November 5, 2009
Noting significant biases in pot policies and practicesCNN has this notable new commentary headlined "Pot acceptable? Not for young and nonwhite," which is authored by Stephen Gutwillig of the Drug Policy Alliance. Here are extended excerpts from an important piece:
This year is a watershed year in pot politics. The Obama administration recently announced it would defer to state medical marijuana laws and stop federal prosecutions of patients and providers who comply with them. In California, the tanking economy inspired Gov. Arnold Schwarzenegger to call for debating marijuana taxation and regulation, a bill was introduced in Sacramento to do just that, and four separate ballot initiatives are circulating to allow voters the chance to decide the issue for themselves.
Schwarzenegger's position was echoed by New York Gov. David Paterson and by Arizona Attorney General Terry Goddard, who suggested legalizing pot could cripple Mexican and U.S. gangs. The unprecedented momentum to question marijuana prohibition is being fueled by a widely remarked-upon phenomenon — the cultural mainstreaming of marijuana.
From Showtime's established hit "Weeds" to the "Is Pot Already Legal?" cover of Fortune magazine in September, marijuana is commanding attention and an odd kind of respect for its sheer popularity and massive revenues. Marie Claire magazine and the "Today Show" profiled "stiletto stoners," stressed-out women professionals who unwind with a doobie instead of a cosmo. And in a recent style feature, the Los Angeles Times gushed that "cannabis culture is coming out of the closet," citing its ubiquity across the spectrum of pop culture and high-end design....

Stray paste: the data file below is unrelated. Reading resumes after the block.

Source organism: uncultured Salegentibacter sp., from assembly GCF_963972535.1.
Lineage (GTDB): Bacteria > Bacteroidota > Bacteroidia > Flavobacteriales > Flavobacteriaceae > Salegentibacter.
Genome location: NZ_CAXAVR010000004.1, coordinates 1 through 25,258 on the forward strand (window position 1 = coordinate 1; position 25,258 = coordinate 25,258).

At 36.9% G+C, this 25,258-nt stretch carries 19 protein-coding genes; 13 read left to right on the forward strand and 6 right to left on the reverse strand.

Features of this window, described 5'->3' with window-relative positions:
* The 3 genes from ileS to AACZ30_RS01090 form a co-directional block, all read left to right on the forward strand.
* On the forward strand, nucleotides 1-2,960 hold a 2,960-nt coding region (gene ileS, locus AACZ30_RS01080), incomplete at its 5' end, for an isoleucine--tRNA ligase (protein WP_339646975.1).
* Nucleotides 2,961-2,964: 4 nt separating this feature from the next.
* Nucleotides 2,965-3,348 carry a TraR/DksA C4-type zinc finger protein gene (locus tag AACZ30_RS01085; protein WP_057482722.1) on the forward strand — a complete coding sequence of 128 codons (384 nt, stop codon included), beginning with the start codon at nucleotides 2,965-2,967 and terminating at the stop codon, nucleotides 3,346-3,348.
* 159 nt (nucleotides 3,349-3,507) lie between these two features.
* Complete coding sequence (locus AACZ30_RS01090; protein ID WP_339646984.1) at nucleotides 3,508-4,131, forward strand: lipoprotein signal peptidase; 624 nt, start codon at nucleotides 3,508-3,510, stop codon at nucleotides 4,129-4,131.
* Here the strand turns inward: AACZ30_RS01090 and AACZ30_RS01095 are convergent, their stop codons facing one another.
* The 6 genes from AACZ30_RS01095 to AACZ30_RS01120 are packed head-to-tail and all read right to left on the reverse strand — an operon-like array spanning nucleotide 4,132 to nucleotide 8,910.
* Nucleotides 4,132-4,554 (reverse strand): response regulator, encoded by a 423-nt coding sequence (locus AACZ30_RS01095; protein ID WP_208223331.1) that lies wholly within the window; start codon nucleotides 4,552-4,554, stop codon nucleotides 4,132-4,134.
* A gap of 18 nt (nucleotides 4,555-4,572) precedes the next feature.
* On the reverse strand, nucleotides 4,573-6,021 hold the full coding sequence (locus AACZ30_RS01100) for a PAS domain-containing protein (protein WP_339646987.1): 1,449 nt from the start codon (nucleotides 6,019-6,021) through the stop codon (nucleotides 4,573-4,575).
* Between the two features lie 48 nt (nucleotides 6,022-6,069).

Pot is indeed flourishing in the mainstream as never before, but the sometimes giddy discussion overlooks a sinister parallel phenomenon: More people are being arrested for pot crimes than ever; they are increasingly young and disproportionately nonwhite.
In 2008, the police arrested 847,864 people nationwide for marijuana violations, according to the 2008 FBI Uniform Crime Report. Pot arrests represent fully half of all drug arrests reported in the United States. The overwhelming majority — a whopping 89 percent — were charged with possession only. Most striking, the marijuana arrest rate in the United States has nearly tripled since 1991.
More people are being arrested for pot crimes than ever; they are ... young and disproportionately nonwhite. Examples from both coasts illustrate this. In California, according to the Center on Juvenile and Criminal Justice, crime arrest rates have generally plummeted statewide from 1990 to 2008 by an average of 40 percent. Drug possession arrests for everything but marijuana collectively fell by nearly 30 percent. But during that same 18-year period, arrests for marijuana possession in California skyrocketed 127 percent. In 2008, more Californians were arrested for pot offenses than any year since decriminalization took effect 34 years ago.
Similarly, New York state decriminalized simple marijuana possession in the 1970s. But under Mayors Rudolph Giuliani and Michael Bloomberg, New York City has become one of the marijuana arrest capitals of the world — 40,300 arrests last year. In the years between 1997 and 2008, the NYPD made 12 times as many pot possession arrests as in the previous 12 years, according to a study by the New York Civil Liberties Union.